The flashing activity of Photinus sp1 starts from 20 minutes and lasts until 90 minutes after sunset (Figure 3) with peak at 50 minutes after the sunset, when it is already dark and the environmental light is stabilized (Figure 3). Although displaying yellow bioluminescence [53] , which would put Photinus sp1 into the class of twilight active fireflies according to the North American category [50] , Photinus sp1 is active mostly in the dark. This could be explained by the fact that in the Southeastern region of Brazil a clear relationship between firefly activity after sunset and bioluminescence color is not found, probably due to the shorter duration of twilight at lower latitudes when compared to higher latitudes of temperate zones [57] . We suspect the high relative abundance of Photinus sp 1 (Table 1) is related with a chronic photopollution exposure of the area, which possibly created a favorable environment for yellow glowing species.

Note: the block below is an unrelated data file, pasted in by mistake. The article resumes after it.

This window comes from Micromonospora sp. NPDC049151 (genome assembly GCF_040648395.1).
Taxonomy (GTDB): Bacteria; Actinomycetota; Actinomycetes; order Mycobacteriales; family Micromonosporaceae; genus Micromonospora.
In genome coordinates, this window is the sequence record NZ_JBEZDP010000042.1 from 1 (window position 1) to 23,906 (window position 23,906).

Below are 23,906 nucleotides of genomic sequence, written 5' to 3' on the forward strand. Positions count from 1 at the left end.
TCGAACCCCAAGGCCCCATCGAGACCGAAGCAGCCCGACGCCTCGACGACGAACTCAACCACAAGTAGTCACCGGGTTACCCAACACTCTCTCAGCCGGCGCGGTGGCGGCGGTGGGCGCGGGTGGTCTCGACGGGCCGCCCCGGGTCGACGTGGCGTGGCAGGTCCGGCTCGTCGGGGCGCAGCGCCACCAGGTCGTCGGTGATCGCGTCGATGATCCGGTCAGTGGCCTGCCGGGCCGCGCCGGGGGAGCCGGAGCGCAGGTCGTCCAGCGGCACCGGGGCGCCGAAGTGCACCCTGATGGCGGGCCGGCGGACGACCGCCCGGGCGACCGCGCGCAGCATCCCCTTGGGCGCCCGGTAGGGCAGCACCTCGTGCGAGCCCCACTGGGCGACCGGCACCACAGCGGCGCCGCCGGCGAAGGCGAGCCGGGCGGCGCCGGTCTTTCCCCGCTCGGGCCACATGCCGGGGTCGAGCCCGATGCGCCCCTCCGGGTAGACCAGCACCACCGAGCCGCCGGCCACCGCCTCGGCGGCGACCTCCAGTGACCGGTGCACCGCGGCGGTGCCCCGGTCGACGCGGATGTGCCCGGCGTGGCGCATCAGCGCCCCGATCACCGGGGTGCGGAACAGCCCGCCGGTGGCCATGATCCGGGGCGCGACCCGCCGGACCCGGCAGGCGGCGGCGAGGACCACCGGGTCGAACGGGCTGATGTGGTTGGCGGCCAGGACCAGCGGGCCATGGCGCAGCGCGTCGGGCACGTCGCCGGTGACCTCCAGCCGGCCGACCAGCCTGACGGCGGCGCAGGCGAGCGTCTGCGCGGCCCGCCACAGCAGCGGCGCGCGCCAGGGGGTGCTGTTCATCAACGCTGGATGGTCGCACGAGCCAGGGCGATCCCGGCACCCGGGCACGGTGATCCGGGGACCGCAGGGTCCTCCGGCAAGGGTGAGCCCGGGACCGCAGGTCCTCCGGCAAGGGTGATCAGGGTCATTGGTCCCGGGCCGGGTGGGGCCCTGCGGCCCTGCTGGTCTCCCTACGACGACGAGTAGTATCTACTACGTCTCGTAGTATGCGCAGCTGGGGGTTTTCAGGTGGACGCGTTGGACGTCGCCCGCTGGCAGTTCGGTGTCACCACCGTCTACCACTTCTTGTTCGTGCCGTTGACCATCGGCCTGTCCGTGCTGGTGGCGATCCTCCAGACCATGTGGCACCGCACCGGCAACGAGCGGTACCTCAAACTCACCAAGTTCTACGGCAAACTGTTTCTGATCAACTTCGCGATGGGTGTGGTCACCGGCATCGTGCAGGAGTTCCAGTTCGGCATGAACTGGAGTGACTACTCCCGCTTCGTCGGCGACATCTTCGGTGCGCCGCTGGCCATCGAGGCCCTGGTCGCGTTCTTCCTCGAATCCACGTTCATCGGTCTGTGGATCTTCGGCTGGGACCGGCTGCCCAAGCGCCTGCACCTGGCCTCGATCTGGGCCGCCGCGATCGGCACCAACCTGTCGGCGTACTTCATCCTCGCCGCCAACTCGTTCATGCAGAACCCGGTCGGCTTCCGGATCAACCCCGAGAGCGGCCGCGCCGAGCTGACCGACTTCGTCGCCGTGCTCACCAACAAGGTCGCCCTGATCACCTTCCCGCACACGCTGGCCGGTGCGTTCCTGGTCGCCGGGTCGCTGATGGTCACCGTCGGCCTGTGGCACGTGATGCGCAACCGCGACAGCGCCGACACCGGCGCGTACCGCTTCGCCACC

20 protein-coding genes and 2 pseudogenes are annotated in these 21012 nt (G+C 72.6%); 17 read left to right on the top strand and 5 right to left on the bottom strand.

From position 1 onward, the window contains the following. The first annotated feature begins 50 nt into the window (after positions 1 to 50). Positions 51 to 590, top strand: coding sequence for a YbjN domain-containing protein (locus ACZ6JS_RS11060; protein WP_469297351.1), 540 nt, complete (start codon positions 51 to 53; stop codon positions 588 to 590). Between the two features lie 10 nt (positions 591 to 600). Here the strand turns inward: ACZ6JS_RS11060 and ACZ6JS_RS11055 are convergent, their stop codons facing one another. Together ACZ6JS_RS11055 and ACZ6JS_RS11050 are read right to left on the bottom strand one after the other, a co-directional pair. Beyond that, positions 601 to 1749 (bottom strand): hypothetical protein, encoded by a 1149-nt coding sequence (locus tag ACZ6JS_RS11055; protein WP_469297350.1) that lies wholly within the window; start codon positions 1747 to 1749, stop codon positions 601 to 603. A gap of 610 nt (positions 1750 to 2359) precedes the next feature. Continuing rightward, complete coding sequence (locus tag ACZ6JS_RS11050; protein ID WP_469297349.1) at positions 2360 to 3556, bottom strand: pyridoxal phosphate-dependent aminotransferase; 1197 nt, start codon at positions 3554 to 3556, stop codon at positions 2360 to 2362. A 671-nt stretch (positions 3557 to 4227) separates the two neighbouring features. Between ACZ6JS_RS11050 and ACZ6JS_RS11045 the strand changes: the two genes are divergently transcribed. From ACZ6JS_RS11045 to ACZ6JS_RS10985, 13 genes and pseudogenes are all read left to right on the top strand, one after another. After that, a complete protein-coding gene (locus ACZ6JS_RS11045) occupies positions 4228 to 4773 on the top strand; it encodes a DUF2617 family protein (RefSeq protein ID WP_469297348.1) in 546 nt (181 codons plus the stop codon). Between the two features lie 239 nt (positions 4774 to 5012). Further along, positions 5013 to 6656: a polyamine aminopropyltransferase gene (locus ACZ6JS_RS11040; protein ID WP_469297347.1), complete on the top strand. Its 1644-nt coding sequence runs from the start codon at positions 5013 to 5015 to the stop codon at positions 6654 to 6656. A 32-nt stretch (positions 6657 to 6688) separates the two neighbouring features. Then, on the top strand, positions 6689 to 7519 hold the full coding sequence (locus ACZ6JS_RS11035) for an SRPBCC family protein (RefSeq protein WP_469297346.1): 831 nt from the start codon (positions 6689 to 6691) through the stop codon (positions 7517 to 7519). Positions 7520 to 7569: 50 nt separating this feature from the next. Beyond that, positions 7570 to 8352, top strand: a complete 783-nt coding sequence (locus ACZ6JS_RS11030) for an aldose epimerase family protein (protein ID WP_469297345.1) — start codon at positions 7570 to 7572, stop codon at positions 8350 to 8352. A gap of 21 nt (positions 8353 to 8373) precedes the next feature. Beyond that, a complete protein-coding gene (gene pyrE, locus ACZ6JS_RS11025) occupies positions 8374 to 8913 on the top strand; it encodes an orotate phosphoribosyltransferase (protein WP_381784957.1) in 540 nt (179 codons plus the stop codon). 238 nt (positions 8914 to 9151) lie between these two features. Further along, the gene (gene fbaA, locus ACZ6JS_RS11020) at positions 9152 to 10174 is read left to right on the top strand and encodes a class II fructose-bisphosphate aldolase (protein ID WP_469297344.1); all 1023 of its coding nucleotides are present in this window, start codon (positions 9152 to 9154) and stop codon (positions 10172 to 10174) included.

The negative influence of artificial illumination on Photinus sp1 occurrence (Figure 4) can be explained by the strong and fast change in environmental night lighting scenario in the course of few years. Considering an evolutionary time scale of adaptation, the spotlights provided a direct illumination that was up to 100-fold stronger than the strongest natural light source (average lighting of full moon nights without cloud cover). Moreover the spotlights emit a polychromatic light, with bands peaking at different wavelengths that match firefly bioluminescence spectra, differentially affecting distinct species.